Parliament — The Speaker of Parliament, Ms Rebecca Kadaga, yesterday ordered an investigation against Finance minister Matia Kasaija and Secretary to the Treasury Keith Muhakanizi for allegedly bungling Shs700b government money, and suspended any debate on the parliamentary recommendations to censure the duo over the same matter.
Ms Kadaga asked the Auditor General (AG) to conduct a forensic audit into how the Shs700b loan to government went missing. She asked the AG to submit the audit report by February 20 to be debated together with Parliament's Public Accounts Committee (Pac) report, which recommended stern action against Mr Kasaija and Mr Muhakanizi.
Debate on the two reports will then resume on March 28.
The Pac report recommends that Mr Kasaija be censured on account that he misled and lied to Parliament that the loan's most critical funding objective was medical supplies.
Mr Kasaija was also implicated by Pac for lying to Parliament that National Medical Stores (NMS) had never provided the needed supply contracts to enable release of the funds. The Pac report further says the minister further duped Parliament by re-packaging the same loan and thus obtaining money by false pretense.
On his part, Mr Muhakanizi was condemned for lying to Parliament and abusing his authority by insisting on acquiring the loan against strong advice from the Bank of Uganda Governor, the Accountant General and the Director of Economic Affairs.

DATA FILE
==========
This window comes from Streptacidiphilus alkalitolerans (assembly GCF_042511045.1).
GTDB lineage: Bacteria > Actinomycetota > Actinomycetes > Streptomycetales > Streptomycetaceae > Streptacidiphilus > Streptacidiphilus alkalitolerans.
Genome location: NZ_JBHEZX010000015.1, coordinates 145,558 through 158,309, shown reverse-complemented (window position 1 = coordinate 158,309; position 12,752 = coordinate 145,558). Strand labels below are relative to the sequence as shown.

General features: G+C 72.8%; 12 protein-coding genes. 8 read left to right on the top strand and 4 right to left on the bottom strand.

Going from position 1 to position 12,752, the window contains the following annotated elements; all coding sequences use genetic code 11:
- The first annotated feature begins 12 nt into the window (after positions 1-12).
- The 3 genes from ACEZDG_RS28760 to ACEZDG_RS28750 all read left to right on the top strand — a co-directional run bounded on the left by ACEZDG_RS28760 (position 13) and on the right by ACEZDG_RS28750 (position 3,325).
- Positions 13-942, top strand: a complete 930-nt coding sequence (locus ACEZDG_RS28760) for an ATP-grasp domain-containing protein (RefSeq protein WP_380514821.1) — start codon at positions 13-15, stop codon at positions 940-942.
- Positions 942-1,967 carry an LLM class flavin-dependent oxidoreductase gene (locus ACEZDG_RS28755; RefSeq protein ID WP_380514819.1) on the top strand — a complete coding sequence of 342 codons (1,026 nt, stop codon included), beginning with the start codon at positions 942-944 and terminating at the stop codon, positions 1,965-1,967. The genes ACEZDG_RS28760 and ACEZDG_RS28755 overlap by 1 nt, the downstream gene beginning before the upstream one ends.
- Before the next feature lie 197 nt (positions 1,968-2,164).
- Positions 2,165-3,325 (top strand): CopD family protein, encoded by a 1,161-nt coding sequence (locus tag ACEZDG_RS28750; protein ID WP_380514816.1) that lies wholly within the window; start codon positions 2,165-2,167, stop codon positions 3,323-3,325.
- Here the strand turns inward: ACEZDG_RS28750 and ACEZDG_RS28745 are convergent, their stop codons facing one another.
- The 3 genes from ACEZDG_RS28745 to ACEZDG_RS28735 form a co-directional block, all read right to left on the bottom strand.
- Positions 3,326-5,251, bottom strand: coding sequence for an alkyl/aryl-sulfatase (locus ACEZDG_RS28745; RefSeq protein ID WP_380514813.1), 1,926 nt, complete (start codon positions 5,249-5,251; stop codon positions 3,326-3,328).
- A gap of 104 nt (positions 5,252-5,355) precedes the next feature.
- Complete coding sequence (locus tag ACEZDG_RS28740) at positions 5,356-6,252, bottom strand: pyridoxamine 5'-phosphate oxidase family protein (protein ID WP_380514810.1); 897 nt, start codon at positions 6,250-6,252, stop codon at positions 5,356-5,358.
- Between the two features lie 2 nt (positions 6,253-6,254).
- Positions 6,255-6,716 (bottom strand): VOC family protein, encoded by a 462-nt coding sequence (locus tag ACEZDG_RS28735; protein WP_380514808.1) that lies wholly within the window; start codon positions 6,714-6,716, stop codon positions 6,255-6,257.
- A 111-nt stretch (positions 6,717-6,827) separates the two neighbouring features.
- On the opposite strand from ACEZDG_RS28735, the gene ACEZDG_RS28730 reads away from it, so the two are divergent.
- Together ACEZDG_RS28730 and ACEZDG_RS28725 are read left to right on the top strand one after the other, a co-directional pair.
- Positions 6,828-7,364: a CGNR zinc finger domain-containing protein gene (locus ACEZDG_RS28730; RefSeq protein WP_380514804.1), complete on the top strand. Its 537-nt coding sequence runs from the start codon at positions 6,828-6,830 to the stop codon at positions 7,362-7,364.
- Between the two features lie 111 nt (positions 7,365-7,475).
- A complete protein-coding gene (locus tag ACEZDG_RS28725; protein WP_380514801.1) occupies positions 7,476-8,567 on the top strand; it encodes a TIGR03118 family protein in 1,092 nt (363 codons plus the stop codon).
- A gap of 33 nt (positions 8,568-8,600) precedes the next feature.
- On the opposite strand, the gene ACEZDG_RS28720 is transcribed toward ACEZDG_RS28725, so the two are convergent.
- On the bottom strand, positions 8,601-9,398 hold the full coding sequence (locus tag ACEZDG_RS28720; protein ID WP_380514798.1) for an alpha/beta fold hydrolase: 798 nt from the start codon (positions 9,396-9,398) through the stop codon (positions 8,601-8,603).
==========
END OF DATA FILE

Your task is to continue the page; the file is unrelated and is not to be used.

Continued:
However, during the debate on the report yesterday, Parliament failed to reach consensus on the report's recommendation for punitive action against Mr Kasaija and Muhakanizi, the two top technocrats at the ministry of Finance.
The MPs insisted that Mr Kasaija and Mr Muhakanizi be punished, while the latter called for an investigation by the AG.
"In order to ascertain the performance and utilisation of the loan, there is need for the AG to carry out a special audit of this loan in order to guide the [Pac] report. I direct the AG to carry out a special audit on the utilisation and performance of the $200m," Ms Kadaga ruled to resolve the impasse.
The loan. The Shs700b loan the government took in 2016 from the Eastern and Southern African Trade and Development Bank (PTA Bank), was meant for procurement of medical supplies for NMS.
Part of the money was also meant to cater for procurement of earth-moving equipment from China and funding of Rural Electrification projects.
Approval for the loan was controversial as it was initially rejected by Parliament on grounds that there was no compelling reason to borrow.
Technocrats at the ministry of Finance, however, turned around and re-tabled another loan request but for the same, which the Bank of Uganda Governor Emmanuel Tumusiime-Mutebile, opposed on account that the Central Bank had "more than sufficient foreign exchange reserves to support these interventions".
Mr Kasaija ignored Mr Mutebile's advice and proceeded with the loan request, which Parliament later approved.
Trouble started when NMS wrote several petitions to Mr Kasaija and Mr Muhakanizi asking for the money that was meant for buying essential medical supplies.
However, Mr Kasaija advised NMS to procure medicines worth Shs41b on credit, but it failed as it had overshot its credit ceiling. With a crisis of medical supplies looming in the country, Parliament stepped in and started investigations into how the money for the supplies had disappeared. That culminated into yesterday's directive by Ms Kadaga for an audit of the funds.